On Monday, President Trump’s former adviser on Russia and Europe Fiona Hill sat before the House committees leading the Trump-impeachment inquiry for a marathon ten hours of testimony, claiming that she considered the White House’s efforts in Ukraine to be a counterintelligence risk.
Two major takeaways emerged from Hill’s closed-door testimony: that Mick Mulvaney may have played a larger role than previously known, and that former national-security adviser John Bolton really wasn’t happy with the behavior of the president’s personal lawyer, Rudy Giuliani.
According to Hill’s testimony, Bolton told her — following a July 10 meeting in which E.U. ambassador Gordon Sondland raised the notion of a Ukraine-Biden investigation — to inform White House lawyers: “I am not part of whatever drug deal Rudy and Mulvaney are cooking up.” Hill also quoted the national-security adviser, who resigned in September, as saying: “Giuliani is a hand grenade who’s going to blow everybody up.” (Extending that metaphor into the administration, would that make Bolton the bomb?)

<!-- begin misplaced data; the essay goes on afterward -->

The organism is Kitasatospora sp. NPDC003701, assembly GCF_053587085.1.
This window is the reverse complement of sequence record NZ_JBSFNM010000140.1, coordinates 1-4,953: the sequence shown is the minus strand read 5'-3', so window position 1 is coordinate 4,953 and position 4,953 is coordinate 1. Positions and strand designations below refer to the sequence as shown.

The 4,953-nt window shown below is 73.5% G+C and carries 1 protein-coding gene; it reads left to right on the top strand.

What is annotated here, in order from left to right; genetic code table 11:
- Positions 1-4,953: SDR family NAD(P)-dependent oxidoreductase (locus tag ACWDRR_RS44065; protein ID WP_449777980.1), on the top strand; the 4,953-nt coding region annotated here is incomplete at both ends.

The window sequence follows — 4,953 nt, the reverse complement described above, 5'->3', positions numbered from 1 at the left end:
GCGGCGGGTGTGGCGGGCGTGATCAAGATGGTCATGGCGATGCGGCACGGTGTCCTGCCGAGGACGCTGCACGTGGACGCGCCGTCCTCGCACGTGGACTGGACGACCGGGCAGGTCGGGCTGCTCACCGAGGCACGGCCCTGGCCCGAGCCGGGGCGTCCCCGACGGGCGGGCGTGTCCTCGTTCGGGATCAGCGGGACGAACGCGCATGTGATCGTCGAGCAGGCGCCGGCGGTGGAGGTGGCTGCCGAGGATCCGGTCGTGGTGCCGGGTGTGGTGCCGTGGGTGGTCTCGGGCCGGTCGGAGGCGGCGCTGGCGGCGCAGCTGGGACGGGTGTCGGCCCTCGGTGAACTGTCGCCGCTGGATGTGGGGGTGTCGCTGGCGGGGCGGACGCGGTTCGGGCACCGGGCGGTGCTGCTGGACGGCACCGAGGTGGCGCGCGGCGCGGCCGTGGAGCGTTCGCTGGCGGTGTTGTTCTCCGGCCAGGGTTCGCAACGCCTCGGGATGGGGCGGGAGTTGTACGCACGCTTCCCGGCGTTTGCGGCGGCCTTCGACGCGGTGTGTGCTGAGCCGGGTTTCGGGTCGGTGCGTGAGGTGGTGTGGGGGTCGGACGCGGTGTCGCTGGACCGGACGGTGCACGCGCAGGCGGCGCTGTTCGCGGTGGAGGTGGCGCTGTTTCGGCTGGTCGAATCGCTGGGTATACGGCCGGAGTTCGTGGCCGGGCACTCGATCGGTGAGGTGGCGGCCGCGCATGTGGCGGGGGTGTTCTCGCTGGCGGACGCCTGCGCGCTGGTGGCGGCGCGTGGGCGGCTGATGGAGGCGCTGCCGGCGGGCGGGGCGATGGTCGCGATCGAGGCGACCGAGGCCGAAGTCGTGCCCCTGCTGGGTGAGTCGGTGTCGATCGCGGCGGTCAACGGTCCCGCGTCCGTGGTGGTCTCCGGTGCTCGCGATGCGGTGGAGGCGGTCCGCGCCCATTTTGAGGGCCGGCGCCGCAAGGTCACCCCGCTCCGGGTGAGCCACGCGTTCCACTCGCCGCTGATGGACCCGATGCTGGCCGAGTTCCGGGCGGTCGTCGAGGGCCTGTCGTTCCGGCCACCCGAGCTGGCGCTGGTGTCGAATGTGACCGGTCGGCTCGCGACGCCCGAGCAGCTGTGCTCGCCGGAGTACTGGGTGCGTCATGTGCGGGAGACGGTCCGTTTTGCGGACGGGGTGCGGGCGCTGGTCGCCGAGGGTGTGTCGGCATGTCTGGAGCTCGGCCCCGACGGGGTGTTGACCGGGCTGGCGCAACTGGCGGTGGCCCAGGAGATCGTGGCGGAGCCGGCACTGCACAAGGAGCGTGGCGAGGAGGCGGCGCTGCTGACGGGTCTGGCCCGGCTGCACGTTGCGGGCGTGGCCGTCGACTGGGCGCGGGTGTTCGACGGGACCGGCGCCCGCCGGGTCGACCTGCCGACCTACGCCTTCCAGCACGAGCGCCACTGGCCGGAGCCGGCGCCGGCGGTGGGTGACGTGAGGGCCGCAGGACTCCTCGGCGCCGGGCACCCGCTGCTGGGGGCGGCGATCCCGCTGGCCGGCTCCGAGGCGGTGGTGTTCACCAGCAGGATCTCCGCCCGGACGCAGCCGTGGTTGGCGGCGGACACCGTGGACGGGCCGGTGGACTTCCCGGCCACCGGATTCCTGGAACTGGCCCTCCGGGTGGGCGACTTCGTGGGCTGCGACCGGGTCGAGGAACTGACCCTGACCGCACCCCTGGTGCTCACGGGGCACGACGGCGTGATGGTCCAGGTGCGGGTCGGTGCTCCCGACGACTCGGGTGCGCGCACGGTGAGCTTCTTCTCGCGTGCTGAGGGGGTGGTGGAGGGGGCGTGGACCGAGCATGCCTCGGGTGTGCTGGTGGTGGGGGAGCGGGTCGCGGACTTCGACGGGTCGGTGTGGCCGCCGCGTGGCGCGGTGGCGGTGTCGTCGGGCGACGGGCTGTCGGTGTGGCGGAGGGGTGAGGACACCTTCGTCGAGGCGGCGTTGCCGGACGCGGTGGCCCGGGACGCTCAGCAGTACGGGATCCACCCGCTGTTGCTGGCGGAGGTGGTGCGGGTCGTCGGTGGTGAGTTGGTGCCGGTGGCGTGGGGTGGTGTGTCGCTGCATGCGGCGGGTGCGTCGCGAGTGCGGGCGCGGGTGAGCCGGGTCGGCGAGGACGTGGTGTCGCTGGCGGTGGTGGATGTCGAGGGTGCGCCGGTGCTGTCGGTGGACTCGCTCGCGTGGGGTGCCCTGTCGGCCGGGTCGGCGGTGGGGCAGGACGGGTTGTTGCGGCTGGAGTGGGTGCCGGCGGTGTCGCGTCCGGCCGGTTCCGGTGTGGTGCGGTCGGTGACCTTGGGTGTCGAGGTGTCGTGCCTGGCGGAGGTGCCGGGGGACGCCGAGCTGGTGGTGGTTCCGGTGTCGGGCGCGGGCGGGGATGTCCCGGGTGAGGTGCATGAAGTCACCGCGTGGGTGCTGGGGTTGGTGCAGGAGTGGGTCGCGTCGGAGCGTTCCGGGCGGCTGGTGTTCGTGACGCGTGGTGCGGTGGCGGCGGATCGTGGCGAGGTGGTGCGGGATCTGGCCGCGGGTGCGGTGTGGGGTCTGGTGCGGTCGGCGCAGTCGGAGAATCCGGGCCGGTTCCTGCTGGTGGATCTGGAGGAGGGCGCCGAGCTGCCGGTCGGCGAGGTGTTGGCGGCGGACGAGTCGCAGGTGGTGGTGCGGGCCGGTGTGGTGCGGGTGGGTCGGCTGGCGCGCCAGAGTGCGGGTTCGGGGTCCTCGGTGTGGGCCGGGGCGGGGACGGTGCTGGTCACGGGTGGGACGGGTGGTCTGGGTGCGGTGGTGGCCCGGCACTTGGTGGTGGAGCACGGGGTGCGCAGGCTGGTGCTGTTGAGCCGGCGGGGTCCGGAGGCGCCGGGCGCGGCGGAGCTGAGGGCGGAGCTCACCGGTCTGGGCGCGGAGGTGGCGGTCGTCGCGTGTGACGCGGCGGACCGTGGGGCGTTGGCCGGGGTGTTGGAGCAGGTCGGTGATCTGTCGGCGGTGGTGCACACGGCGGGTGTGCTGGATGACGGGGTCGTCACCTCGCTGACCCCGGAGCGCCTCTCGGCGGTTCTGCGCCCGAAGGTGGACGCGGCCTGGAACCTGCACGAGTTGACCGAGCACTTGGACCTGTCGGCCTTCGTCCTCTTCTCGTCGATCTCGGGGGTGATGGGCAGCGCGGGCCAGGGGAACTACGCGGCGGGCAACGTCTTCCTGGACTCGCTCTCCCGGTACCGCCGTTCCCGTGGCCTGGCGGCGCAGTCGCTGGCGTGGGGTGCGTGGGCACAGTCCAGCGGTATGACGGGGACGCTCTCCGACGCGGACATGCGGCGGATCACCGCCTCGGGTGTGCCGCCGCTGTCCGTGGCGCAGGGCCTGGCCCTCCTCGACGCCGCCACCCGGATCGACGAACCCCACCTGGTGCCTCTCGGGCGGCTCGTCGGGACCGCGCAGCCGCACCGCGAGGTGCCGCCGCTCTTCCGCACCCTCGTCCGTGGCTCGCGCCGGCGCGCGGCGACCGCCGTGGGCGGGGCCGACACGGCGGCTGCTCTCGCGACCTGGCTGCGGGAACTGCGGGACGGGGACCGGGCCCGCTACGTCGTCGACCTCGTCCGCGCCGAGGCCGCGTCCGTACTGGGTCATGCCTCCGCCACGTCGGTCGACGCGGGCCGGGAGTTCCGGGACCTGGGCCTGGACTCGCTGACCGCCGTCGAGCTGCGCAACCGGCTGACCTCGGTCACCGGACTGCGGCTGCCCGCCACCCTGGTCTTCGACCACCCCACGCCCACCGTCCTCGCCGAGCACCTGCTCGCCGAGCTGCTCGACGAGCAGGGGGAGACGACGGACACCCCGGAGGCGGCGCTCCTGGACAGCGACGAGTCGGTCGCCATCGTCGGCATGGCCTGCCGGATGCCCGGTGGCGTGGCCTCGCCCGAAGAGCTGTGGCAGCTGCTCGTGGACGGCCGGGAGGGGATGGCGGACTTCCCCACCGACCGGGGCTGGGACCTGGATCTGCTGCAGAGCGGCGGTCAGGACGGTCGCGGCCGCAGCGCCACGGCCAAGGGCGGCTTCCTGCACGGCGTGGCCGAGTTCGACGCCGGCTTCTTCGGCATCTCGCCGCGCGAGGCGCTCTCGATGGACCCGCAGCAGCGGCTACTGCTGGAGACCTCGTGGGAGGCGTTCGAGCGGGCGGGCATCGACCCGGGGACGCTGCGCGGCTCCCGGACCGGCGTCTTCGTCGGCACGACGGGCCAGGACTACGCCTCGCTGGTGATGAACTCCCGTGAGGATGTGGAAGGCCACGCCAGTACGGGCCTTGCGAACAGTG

Following the July 10 meeting, Bolton also directed Hill to inform National Security Council lawyers that Mulvaney was involved in Giuliani’s Ukraine misadventure — a “rogue operation with legal implications,” according to the New York Times description of Hill’s testimony. Already, Mulvaney is under scrutiny for potentially abetting the blockage of $400 million in aid to Ukraine.
Meanwhile, it appears that Giuliani, the former tough-on-crime prosecutor, may be having a tough time keeping his own name clean. Last week, ABC News reported that the president’s personal lawyer is being investigated by the FBI’s New York office and by Southern District of New York prosecutors for his dealings with his associates Lev “Mafia Rave” Parnas and Igor “Fraud Guarantee” Fruman. Responding to Hill’s testimony claiming that he ran a shadow State operation in Ukraine, Giuliani responded: “Nothing shadowy about it.”